Cambodia’s Phnom Penh Water Supply Authority (PPWSA) plagued with maladies of inefficient service, poor coverage and financial losses leading to inefficient water usage, water loss and degradation of water quality, which in turn had affected the environment. PPWSA undertook major reforms and transformed a war-ravaged water utility into a commendable model which had made it one of the more successful water service providers.
Phnom Penh, the capital of the Kingdom of Cambodia, lies on the confluence of the Mekong and the Tonle and Bassac rivers. These rivers are the main source of freshwater for the city’s population of about 1.3 million. Many of the Asian cities’ publicly managed water utilities perform below their potential. It was also a case of Cambodia’s Phnom Penh Water Supply Authority (PPWSA); the service was plagued with maladies of inefficient service, poor coverage and financial losses. The utility managed to produce only 65,000 m3/day, which was 45% of its initial capacity. The lack of electricity, chemicals, funds, and qualified personnel to undertake proper operational and maintenances prevented the utility from carrying out its services to full capacity. The problem was further compounded when the public took matters into its own hands and made thousands of illegal connections by building underground tanks.
The PPWSA was made operational again in 1979 after the change in the political situation. In 1986, the water utility company was authorized to bill consumers for water supplied within its network. It was revealed that about 26,880 customers were registered, but only about 40% actually paid their water bills. Non-revenue water (NRW) exceeded 70%, and the total revenue covered only about 50% of operational expenditure. The distribution network was also very old. Staff were under-qualified, underpaid, unmotivated and lacked efficiency. Nepotism was widely practiced, and discipline among the workers was low. The billing system was also improperly documented and highly inaccurate.
PPWSA undertook major reforms and transformed a war-ravaged water utility into a commendable model that stands for other cities to emulate. Since 1993 with a long series of transformations that started within PPWSA’s top management, based on a culture of change and donor support led to a significant turnaround. Over a period of 15 years, PPWSA went through major changes that catapulted the water utility into one of the more successful water service providers in the region. Political support for the reform process came with the Prime Minister giving full support. The top management was restructured, and dynamic younger personnel with more advanced qualifications were promoted to senior posts with more responsibilities. The water authority was granted autonomous status with independent management.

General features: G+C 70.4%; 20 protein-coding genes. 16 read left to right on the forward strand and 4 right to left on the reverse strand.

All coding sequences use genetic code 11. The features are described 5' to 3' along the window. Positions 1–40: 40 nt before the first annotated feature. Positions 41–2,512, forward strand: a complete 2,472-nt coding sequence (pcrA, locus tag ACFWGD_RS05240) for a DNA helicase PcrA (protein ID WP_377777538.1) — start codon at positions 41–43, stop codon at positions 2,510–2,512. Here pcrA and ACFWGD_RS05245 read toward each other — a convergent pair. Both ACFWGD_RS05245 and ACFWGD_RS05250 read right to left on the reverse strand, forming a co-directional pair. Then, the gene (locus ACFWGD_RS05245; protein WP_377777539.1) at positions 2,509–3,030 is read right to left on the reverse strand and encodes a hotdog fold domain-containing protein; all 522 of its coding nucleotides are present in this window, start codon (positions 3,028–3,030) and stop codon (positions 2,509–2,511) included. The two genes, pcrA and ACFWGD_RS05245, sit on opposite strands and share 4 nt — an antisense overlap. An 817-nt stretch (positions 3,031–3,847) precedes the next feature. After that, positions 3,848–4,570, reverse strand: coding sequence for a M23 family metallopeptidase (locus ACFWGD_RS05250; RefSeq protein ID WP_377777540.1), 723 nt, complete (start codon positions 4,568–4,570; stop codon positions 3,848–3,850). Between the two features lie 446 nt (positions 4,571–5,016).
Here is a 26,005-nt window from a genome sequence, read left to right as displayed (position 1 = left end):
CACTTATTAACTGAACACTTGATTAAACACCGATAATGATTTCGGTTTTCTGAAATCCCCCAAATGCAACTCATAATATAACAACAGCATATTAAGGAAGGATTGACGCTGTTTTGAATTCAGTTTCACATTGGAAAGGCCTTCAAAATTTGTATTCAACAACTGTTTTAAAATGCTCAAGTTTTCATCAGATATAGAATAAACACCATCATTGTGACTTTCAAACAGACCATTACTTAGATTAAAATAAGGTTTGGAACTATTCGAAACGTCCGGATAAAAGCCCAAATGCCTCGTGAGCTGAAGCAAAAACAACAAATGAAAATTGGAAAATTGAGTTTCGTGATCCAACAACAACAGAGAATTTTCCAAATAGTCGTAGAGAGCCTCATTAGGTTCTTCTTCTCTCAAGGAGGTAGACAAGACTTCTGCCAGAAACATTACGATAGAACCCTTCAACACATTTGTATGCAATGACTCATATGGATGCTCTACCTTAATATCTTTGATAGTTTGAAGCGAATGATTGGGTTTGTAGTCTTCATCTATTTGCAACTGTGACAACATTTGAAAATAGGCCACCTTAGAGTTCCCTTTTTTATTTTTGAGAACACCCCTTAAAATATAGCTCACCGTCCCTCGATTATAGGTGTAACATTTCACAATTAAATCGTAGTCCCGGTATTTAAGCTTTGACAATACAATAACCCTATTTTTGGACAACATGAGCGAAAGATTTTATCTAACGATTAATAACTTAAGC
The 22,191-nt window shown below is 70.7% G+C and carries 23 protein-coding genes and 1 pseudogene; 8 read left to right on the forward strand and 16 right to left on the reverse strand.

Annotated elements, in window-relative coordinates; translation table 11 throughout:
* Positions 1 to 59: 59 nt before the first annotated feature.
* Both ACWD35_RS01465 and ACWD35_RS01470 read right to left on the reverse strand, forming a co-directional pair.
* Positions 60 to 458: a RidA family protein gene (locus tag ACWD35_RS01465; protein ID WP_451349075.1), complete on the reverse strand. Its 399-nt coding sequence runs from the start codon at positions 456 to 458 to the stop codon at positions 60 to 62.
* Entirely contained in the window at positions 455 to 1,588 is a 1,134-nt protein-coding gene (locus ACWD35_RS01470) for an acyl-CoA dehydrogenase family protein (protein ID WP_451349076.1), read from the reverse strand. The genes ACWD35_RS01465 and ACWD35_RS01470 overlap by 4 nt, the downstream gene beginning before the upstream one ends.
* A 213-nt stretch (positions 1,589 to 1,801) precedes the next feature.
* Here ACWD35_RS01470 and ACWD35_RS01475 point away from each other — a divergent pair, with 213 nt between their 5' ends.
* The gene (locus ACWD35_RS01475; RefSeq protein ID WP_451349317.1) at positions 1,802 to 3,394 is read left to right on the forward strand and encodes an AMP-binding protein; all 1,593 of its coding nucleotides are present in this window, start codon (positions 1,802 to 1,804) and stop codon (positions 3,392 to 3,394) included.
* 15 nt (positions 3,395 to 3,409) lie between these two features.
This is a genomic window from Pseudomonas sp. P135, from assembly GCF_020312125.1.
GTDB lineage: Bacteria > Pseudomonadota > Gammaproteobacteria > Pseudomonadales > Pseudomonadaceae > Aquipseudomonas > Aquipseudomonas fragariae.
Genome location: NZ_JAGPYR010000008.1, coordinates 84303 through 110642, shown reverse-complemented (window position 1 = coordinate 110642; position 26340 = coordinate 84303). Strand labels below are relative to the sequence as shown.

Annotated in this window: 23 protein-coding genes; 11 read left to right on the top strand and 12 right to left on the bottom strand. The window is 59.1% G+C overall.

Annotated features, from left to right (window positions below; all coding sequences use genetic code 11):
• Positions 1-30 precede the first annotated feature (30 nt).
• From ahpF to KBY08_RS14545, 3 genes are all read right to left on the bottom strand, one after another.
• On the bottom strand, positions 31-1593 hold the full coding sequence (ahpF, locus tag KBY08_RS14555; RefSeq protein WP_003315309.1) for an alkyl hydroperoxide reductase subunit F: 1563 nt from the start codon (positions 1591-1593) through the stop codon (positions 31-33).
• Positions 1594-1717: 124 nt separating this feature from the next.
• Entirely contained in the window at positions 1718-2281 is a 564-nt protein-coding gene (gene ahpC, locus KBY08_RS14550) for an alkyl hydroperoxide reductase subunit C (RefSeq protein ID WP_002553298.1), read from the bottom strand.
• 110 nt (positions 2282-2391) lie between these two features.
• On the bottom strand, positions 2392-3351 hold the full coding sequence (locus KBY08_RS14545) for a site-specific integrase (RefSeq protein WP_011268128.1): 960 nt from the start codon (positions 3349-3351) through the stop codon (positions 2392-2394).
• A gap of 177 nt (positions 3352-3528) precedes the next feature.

The factors that contributed to this turnaround included investing in staff and providing incentives, promoting transparency, involving civil society, and investing in modern management procedures and technology. Other improvements included establishing a complete consumer database, reducing NRW to less than 6%, improving collections, metering all of the utility’s water supply coverage, and introducing 24/7 water supply. Operations were also made more efficient by overhauling the old infrastructure, and streamlining the billing process, among a slew of new measures. Because of these reforms, the PPWSA has widened its distribution network from serving 40% of Phnom Penh in 1993 to over 90% in 2009 with clean, affordable water.
This case study shares the reform process undertaken in Phnom Penh that has catapulted a war-torn dilapidated water utility into an efficient and profit making utility. This positive transformation has been possible due to enabling policies and political support, granting autonomy to the water utility, appointing a visionary leader and motivated workforce which brings in the efficiency within the system and involving various multi stakeholders dialogues in the process.
The PPWSA has shown that it is possible for reforms to become successful if the governance framework is supportive and public utilities can make profits or at least break-even, with affordable tariffs and timely supply of water.
The PPWSA has shown that reforms become successful if the governance framework is supportive and public utilities can make profits or at least break even. The reform does not happen overnight, changes in institutional arrangements and management practices took over 15 years.
The success of PPWSA is a result of several factors including sufficient vision and leadership to push through a culture of change, a desire for change at the local political level , and sufficient autonomy to shared objectives.
This case illustrates that a public sector utility can implement a management approach more akin to that of a private sector company based on results and incentives.
Risks which were identified during the transformation including financial viability of PPWSA, security situation within the country, and government’s inability to carry out reforms. Changes on annual tariffs, finance of connections, flexibility in policy formulation and institutional proposal proved successful.